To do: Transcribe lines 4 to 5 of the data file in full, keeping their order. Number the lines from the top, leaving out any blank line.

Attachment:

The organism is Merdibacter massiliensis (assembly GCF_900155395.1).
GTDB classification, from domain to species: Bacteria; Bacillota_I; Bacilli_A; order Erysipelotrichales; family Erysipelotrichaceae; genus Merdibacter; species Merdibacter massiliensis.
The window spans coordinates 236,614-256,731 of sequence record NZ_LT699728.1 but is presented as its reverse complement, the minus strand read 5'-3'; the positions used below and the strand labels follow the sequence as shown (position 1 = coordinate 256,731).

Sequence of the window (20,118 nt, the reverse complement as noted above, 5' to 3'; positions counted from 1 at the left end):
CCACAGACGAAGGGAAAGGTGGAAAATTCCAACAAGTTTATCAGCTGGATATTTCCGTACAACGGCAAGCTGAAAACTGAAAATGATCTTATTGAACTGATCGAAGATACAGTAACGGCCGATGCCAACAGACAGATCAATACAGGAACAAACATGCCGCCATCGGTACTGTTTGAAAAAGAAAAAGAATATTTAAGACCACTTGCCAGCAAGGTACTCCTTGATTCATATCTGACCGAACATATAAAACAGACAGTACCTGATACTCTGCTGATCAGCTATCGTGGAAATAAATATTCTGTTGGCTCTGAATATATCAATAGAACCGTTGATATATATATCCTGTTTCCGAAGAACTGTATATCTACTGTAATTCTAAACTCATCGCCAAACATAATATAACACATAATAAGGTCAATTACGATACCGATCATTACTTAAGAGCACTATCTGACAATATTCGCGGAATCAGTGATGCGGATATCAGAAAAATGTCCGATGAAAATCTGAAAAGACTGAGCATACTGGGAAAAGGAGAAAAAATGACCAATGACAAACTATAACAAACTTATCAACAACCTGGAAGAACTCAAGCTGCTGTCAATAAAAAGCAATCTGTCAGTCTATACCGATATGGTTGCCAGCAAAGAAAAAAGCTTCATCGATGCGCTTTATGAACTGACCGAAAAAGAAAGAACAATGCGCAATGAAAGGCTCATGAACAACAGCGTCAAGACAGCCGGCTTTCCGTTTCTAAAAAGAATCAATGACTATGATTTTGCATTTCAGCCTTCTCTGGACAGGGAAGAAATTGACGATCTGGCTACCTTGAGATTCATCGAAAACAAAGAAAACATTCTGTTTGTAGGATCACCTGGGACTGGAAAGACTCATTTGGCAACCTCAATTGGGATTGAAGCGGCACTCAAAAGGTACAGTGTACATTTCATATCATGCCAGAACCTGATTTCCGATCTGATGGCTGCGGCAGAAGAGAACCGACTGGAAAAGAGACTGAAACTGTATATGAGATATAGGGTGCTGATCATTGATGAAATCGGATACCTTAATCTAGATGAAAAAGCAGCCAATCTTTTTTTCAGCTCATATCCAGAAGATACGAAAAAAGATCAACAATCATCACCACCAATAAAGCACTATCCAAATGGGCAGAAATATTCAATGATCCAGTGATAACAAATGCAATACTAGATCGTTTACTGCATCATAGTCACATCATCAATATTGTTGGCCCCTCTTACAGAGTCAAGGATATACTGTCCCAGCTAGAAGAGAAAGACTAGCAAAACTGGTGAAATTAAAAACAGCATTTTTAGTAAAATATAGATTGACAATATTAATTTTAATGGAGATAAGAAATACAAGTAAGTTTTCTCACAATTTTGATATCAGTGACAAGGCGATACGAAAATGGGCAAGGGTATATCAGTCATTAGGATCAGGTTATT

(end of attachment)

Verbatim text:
Sequence of the window (20,118 nt, the reverse complement as noted above, 5' to 3'; positions counted from 1 at the left end):
CCACAGACGAAGGGAAAGGTGGAAAATTCCAACAAGTTTATCAGCTGGATATTTCCGTACAACGGCAAGCTGAAAACTGAAAATGATCTTATTGAACTGATCGAAGATACAGTAACGGCCGATGCCAACAGACAGATCAATACAGGAACAAACATGCCGCCATCGGTACTGTTTGAAAAAGAAAAAGAATATTTAAGACCACTTGCCAGCAAGGTACTCCTTGATTCATATCTGACCGAACATATAAAACAGACAGTACCTGATACTCTGCTGATCAGCTATCGTGGAAATAAATATTCTGTTGGCTCTGAATATATCAATAGAACCGTTGATATATATATCCTGTTTCCGAAGAACTGTATATCTACTGTAATTCTAAACTCATCGCCAAACATAATATAACACATAATAAGGTCAATTACGATACCGATCATTACTTAAGAGCACTATCTGACAATATTCGCGGAATCAGTGATGCGGATATCAGAAAAATGTCCGATGAAAATCTGAAAAGACTGAGCATACTGGGAAAAGGAGAAAAAATGACCAATGACAAACTATAACAAACTTATCAACAACCTGGAAGAACTCAAGCTGCTGTCAATAAAAAGCAATCTGTCAGTCTATACCGATATGGTTGCCAGCAAAGAAAAAAGCTTCATCGATGCGCTTTATGAACTGACCGAAAAAGAAAGAACAATGCGCAATGAAAGGCTCATGAACAACAGCGTCAAGACAGCCGGCTTTCCGTTTCTAAAAAGAATCAATGACTATGATTTTGCATTTCAGCCTTCTCTGGACAGGGAAGAAATTGACGATCTGGCTACCTTGAGATTCATCGAAAACAAAGAAAACATTCTGTTTGTAGGATCACCTGGGACTGGAAAGACTCATTTGGCAACCTCAATTGGGATTGAAGCGGCACTCAAAAGGTACAGTGTACATTTCATATCATGCCAGAACCTGATTTCCGATCTGATGGCTGCGGCAGAAGAGAACCGACTGGAAAAGAGACTGAAACTGTATATGAGATATAGGGTGCTGATCATTGATGAAATCGGATACCTTAATCTAGATGAAAAAGCAGCCAATCTTTTTTTCAGCTCATATCCAGAAGATACGAAAAAAGATCAACAATCATCACCACCAATAAAGCACTATCCAAATGGGCAGAAATATTCAATGATCCAGTGATAACAAATGCAATACTAGATCGTTTACTGCATCATAGTCACATCATCAATATTGTTGGCCCCTCTTACAGAGTCAAGGATATACTGTCCCAGCTAGAAGAGAAAGACTAGCAAAACTGGTGAAATTAAAAACAGCATTTTTAGTAAAATATAGATTGACAATATTAATTTTAATGGAGATAAGAAATACAAGTAAGTTTTCTCACAATTTTGATATCAGTGACAAGGCGATACGAAAATGGGCAAGGGTATATCAGTCATTAGGATCAGGTTATT